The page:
Challengers file against Freeman, Boice for Douglas County commissioner seats
Douglas County Commissioners Tim Freeman and Chris Boice will face challengers in the May primary election.
On Monday, Brandy Stone, an advocate for the Home Rule Charter voters turned down in November, and an opponent of logging in county parks, filed to run against Freeman. Tuesday, Victor Petrucci, a member of the Winston Planning Commission also filed to run against Freeman. Friday, substitute teacher and Army veteran Jason Leeper filed to run against Boice.
Both Stone and Leeper said a key reason they jumped into the race was what they said is the county commissioners’ misallocation of Title III Secure Rural Schools funds. At issue is $490,000 the county granted to the Roseburg company Communities for Healthy Forests, which spent $250,000 on video production. The company produced a video promoting timber salvage on burned federal forest land, but opponents said that was not an allowable use of Title III dollars. Freeman has said the county will hire an independent auditing firm to look into the expenditures.
Stone, 29, of Roseburg, grew up in Douglas County and said she’s not happy with the direction the commissioners have been taking the county. She said they don’t listen to people’s concerns or proposed solutions, and she disagrees with the way they spend the county’s money.
The courthouse, where the commissioners work, “needs an exorcism” she said.
She said the county needs to trim some expenses from the budget, including commissioners’ own expenses and things like new truck purchases.
“Douglas County has acquired a champagne taste on a beer budget. We have had times of prosperity, and obviously these are not those times,” she said.
She also said commissioners seem too ready to invest in projects like the purchase of Discovery Point RV Park at Winchester Bay, which caters to off-highway vehicle riders, and a proposed OHV park in Lookingglass. She calls this the “boys with toys” spending plan, and said she doesn’t think these are good investments.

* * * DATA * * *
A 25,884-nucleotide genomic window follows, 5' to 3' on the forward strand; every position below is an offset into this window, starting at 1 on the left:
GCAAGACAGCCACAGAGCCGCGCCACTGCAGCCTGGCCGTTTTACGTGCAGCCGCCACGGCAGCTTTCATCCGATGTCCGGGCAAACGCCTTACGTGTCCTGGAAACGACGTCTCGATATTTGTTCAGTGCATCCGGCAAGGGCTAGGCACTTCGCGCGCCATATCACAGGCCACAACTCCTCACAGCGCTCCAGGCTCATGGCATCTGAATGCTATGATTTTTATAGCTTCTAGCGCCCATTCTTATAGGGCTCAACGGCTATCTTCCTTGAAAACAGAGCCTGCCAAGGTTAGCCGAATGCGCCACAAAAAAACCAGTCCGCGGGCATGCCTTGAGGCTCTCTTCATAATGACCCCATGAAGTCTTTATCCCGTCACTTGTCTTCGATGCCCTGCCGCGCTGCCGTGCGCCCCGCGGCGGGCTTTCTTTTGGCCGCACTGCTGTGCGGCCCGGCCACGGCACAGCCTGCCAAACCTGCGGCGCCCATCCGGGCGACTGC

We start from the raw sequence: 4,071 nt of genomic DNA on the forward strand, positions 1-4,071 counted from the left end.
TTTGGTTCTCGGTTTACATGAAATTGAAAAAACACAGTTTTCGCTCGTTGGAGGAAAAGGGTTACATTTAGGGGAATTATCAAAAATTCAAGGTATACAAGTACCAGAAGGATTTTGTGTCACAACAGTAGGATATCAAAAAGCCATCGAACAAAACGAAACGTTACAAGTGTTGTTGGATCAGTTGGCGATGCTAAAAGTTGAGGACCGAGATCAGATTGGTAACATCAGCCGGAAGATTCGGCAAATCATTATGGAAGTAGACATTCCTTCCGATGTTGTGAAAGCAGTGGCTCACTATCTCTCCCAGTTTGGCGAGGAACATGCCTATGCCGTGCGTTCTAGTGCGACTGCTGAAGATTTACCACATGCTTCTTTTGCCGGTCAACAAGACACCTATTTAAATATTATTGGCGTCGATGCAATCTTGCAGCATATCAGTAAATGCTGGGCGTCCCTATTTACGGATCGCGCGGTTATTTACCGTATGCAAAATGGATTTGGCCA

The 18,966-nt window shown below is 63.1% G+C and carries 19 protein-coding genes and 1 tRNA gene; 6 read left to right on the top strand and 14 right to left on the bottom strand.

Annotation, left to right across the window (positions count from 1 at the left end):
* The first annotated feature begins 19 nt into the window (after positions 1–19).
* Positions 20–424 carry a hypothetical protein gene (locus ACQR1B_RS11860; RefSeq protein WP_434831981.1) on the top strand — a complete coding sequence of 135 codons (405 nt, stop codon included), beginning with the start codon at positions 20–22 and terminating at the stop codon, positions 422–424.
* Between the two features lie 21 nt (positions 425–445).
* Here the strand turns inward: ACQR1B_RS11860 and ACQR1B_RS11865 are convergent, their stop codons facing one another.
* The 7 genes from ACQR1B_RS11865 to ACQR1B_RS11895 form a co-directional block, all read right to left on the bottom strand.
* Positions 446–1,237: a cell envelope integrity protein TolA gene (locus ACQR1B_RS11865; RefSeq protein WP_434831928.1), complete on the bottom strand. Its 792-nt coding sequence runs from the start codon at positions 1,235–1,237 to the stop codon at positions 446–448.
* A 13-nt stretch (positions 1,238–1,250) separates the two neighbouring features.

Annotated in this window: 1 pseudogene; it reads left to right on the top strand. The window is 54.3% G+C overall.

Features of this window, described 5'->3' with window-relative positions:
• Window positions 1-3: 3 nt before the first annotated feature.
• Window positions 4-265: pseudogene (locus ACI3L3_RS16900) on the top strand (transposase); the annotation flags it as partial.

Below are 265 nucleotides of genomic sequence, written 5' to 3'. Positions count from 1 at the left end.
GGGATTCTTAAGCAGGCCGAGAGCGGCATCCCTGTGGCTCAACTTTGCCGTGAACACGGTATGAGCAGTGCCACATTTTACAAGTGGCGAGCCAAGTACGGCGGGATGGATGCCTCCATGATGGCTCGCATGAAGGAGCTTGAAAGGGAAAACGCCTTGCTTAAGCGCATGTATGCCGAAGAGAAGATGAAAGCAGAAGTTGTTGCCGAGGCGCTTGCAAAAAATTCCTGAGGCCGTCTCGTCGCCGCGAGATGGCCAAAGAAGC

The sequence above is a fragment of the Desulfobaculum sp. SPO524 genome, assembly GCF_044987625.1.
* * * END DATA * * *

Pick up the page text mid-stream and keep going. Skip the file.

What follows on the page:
Stone said she’s young and doesn’t know everything, but she grew up here, and she feels the county’s heading in the wrong direction when it handles the looming budget crisis by seeking more federal timber harvests.
Stone said if she were a commissioner, she’d want to reinstate harvest taxes on private timberlands. She also said voters should be asked again about legalizing recreational marijuana. She said the county’s missing out on marijuana tax money, and if voters realize that, they might reverse their 2016 vote to ban recreational marijuana farms and retail sales in the county’s rural areas.
Stone said she chose to run against Freeman rather than Boice because she wouldn’t work well with Freeman. Boice, she said, is more willing to listen to other people’s ideas.
Stone was a supporter of the proposed Home Rule Charter. Rejected by voters in November, the charter would have reorganized county government to expand from three to five commissioners and hire a paid, professional administrator to run the county’s day-to-day business. Stone said during the campaign that she received online threats for promoting the charter.
The commissioner race is nonpartisan. Stone is unaffiliated with any party. Leeper, 42, of Roseburg describes himself as a fiscally conservative Republican.
Leeper is a Douglas High School graduate who received a bachelor’s degree in history from the American Military University. In the Army, he served as a non-commissioned officer and clerk for 10 years, retiring as a sergeant. He was deployed to Korea during his service, and after leaving the military, he was sent to Kuwait as a civilian contractor doing the same work and helping train soldiers.
He returned to Douglas County in 2011, and is studying for a master’s degree in education while working as a substitute teacher for the Douglas Education Service District.
Leeper describes himself as a quiet person who usually focuses on work and family.
“This is stepping outside of my box in an unimaginable way for me,” he said.
Leeper said the main thing he’d do as commissioner is he “wouldn’t take Title III funds and misallocate them.” He said he needs to take a closer look at the budget before he can say how he’d handle the county’s financial problems. Though he’s fiscally conservative, he said the sheriff’s office is a “high priority.”
“I think that we really need to support them,” he said.
He also said he couldn’t stand seeing the libraries close, and while he’s glad to see the cities stepping up to reopen them, he’d like to see what the county could do about contributing to them. He wants to improve services while trimming the fat.
“That starts with the commissioners themselves. I’m going to look in depth at what they’re spending money on,” he said.
Overall, he said, he’d like to see some change at the county.
“I’d like to see some people get in there with different opinions, and maybe we’ll have a good race this time around,” he said.